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Sing, oh Shining Sun

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I’m sprawled out on one of those long chairs they always have at pools. What’s it called? Sun-chair? Lounge-chair? I would have called them pool chairs; ‘cause that’s the only place you really see any more than three of them at a time. My brown bikini complains about its duties, ever the troublemaker with the constant rising up or drooping down. My book, a hundred-or-something years old, sitting on my lap, my eyes making the words turn from black to red in the sunlight.
Bringing my arm to my face, I can smell the Coppertone that has always been a perfume to me, guarding my skin from baking for now. Nodding my head in time to the music pulsing from my earphones that snake down my stomach, my sunglasses bob sequentially down my sweating nose, needing to be pushed up from the edge every few minutes.
My legs sting with the sudden cold of water droplets from a kid belly-flopping make me flinch from not hearing the warning splash. It’s a reminder of what my hemisphere just got out of: the ever-melancholy winter, with little heat and even less snows. I used to think of that as the best season of them all; everything frozen in place, bared down to its bones, showing the raw soul of the natural, the ever-present, and the unappreciated.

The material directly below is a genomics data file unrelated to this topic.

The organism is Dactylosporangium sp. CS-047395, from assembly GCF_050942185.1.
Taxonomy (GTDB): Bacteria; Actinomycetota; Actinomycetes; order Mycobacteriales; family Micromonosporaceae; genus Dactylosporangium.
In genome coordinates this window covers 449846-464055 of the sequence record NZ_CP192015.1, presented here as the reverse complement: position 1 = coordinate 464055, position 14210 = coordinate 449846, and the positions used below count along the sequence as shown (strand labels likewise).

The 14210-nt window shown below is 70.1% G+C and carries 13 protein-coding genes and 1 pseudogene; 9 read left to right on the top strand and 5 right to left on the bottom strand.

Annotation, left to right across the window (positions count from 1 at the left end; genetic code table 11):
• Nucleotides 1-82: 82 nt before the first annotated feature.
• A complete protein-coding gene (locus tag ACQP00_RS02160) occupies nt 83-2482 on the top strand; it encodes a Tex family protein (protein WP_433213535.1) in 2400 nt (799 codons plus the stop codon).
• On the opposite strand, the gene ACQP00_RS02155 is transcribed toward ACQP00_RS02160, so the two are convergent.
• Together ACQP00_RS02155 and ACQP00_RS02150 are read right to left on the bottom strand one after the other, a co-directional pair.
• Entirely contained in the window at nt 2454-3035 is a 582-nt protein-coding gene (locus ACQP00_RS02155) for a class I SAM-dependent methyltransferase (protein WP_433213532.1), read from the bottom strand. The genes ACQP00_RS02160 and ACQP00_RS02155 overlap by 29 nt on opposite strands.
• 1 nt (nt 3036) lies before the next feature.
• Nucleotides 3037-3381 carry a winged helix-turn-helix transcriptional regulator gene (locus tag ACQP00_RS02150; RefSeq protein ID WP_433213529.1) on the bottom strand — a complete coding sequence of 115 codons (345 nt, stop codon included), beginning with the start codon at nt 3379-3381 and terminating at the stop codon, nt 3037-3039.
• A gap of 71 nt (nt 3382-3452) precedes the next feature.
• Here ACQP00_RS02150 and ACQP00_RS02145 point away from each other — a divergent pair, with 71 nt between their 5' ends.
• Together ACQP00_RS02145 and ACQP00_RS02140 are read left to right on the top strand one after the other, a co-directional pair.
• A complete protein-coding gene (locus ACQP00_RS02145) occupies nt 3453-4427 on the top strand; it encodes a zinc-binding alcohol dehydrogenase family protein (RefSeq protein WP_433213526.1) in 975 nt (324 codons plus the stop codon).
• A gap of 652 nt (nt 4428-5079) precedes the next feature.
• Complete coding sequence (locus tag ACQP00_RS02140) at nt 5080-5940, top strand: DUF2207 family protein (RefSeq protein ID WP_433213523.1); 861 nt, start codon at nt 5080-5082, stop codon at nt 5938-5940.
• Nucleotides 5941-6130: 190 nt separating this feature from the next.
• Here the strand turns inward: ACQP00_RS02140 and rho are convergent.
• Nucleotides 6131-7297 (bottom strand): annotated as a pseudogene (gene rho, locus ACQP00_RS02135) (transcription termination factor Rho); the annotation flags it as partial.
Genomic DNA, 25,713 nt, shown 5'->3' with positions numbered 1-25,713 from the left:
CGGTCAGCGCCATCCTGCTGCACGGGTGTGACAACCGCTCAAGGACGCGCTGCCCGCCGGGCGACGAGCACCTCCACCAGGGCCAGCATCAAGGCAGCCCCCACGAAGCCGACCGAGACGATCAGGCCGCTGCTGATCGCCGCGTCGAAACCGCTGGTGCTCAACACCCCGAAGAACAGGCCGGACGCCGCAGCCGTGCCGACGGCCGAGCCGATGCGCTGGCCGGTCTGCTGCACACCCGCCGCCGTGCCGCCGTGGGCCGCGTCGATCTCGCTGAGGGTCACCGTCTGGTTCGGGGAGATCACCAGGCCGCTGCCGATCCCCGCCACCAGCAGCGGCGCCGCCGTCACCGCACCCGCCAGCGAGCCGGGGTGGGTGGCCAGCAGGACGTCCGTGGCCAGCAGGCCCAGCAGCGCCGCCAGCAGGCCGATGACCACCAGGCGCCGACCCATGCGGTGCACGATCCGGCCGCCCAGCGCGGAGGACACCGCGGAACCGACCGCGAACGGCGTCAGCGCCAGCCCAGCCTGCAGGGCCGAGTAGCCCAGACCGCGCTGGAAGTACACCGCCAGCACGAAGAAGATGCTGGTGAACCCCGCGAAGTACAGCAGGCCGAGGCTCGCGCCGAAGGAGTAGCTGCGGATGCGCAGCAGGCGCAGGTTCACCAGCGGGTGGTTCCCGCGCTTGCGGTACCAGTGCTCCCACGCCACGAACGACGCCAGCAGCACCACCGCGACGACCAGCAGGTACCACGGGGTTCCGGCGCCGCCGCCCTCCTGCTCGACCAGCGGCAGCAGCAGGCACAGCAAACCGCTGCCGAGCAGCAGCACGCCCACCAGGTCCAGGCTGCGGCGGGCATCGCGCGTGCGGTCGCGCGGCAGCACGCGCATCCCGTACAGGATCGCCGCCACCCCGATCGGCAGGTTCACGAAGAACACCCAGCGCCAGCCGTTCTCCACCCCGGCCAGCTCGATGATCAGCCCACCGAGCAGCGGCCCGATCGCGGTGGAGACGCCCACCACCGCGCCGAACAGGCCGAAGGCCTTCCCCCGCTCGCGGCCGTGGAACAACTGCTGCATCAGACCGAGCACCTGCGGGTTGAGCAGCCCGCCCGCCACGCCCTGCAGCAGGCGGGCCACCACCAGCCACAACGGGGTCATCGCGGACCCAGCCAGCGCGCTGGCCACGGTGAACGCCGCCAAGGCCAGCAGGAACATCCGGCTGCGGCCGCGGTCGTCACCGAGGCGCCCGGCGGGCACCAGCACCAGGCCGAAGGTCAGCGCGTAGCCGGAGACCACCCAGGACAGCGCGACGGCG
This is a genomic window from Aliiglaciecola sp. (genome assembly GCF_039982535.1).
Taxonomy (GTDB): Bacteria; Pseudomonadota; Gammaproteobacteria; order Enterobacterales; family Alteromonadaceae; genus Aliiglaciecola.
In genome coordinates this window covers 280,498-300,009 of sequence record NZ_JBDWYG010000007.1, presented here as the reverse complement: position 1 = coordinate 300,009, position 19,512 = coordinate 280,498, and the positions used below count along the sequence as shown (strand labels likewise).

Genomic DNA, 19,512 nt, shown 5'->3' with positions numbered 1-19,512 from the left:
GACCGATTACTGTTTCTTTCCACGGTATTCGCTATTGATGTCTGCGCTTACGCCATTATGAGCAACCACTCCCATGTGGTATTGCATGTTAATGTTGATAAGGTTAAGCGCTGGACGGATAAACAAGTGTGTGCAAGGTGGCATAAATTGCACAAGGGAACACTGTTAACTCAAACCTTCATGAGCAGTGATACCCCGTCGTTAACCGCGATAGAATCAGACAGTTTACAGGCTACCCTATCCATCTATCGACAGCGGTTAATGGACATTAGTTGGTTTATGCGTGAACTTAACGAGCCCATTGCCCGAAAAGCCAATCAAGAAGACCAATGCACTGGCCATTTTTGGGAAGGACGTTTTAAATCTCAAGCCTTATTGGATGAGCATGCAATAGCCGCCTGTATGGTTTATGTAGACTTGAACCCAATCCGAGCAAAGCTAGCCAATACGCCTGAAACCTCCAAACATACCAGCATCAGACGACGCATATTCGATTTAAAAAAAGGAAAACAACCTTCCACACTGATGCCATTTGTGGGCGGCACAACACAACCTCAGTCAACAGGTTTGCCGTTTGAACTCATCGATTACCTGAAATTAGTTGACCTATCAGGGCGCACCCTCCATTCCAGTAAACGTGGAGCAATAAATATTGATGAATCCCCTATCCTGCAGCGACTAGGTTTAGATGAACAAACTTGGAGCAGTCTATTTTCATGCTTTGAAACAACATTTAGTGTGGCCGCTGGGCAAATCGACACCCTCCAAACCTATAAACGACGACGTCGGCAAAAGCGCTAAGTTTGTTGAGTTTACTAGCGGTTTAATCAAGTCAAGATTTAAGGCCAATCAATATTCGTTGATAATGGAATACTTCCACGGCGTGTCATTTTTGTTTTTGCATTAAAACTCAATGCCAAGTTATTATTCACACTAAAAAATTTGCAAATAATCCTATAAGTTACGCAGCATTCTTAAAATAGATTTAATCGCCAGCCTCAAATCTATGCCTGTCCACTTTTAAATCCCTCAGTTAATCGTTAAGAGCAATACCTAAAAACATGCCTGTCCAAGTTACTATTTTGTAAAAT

But I see now, as I do every early summer afternoon, that summer is when the souls make something of themselves. They bring forth what dies of them in the winter. They reclaim what they’ve made of their lives, like so many people try to do.
All at once, I feel so whole. Not even whole, it’s so hard to describe. Just content. Complete. Like there’s no evil in the world. No cold in the corners of the shadows. For summer shadows are just proof that the sun is shining today. Summer shadows are for cooling off. The summer sun is for glowing. The summer sun is for basking and rejoicing that it’s returned with its full force that it’s been hiding all year. Like it waits on purpose for the world to want its presence, so the world never takes it for granted.
For the sun is ostentatious. It likes to show off and shine on days when the weather man predicts storms. Even when there are storms, it likes to come back, shining just as brilliantly as it was before the clouds. As if to say, I’m still here. No need to worry.
As if to say, “Don’t you know I always win?”





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